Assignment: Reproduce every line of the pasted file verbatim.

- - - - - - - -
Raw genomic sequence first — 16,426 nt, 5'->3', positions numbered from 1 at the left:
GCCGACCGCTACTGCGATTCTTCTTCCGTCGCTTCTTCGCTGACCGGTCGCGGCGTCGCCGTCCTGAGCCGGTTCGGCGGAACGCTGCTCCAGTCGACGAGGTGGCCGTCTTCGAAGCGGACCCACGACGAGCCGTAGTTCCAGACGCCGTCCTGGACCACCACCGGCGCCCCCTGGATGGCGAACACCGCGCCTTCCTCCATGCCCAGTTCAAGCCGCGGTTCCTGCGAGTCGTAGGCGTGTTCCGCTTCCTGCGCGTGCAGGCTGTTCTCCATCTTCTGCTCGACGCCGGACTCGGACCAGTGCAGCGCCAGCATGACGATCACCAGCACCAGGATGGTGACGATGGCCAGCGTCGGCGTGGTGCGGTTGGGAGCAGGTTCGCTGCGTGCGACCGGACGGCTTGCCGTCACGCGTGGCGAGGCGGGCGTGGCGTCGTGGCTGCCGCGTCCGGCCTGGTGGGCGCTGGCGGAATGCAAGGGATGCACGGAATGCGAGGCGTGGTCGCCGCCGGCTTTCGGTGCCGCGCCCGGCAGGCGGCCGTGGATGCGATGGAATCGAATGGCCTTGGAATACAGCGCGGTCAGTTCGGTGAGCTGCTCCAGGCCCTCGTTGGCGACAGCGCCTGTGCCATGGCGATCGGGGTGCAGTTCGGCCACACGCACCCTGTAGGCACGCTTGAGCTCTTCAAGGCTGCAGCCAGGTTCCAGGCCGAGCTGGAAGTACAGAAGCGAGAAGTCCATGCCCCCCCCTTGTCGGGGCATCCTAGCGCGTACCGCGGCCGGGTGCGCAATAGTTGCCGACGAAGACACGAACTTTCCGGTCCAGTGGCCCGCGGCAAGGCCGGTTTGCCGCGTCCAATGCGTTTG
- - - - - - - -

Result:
Raw genomic sequence first — 16,426 nt, 5'->3', positions numbered from 1 at the left:
GCCGACCGCTACTGCGATTCTTCTTCCGTCGCTTCTTCGCTGACCGGTCGCGGCGTCGCCGTCCTGAGCCGGTTCGGCGGAACGCTGCTCCAGTCGACGAGGTGGCCGTCTTCGAAGCGGACCCACGACGAGCCGTAGTTCCAGACGCCGTCCTGGACCACCACCGGCGCCCCCTGGATGGCGAACACCGCGCCTTCCTCCATGCCCAGTTCAAGCCGCGGTTCCTGCGAGTCGTAGGCGTGTTCCGCTTCCTGCGCGTGCAGGCTGTTCTCCATCTTCTGCTCGACGCCGGACTCGGACCAGTGCAGCGCCAGCATGACGATCACCAGCACCAGGATGGTGACGATGGCCAGCGTCGGCGTGGTGCGGTTGGGAGCAGGTTCGCTGCGTGCGACCGGACGGCTTGCCGTCACGCGTGGCGAGGCGGGCGTGGCGTCGTGGCTGCCGCGTCCGGCCTGGTGGGCGCTGGCGGAATGCAAGGGATGCACGGAATGCGAGGCGTGGTCGCCGCCGGCTTTCGGTGCCGCGCCCGGCAGGCGGCCGTGGATGCGATGGAATCGAATGGCCTTGGAATACAGCGCGGTCAGTTCGGTGAGCTGCTCCAGGCCCTCGTTGGCGACAGCGCCTGTGCCATGGCGATCGGGGTGCAGTTCGGCCACACGCACCCTGTAGGCACGCTTGAGCTCTTCAAGGCTGCAGCCAGGTTCCAGGCCGAGCTGGAAGTACAGAAGCGAGAAGTCCATGCCCCCCCCTTGTCGGGGCATCCTAGCGCGTACCGCGGCCGGGTGCGCAATAGTTGCCGACGAAGACACGAACTTTCCGGTCCAGTGGCCCGCGGCAAGGCCGGTTTGCCGCGTCCAATGCGTTTG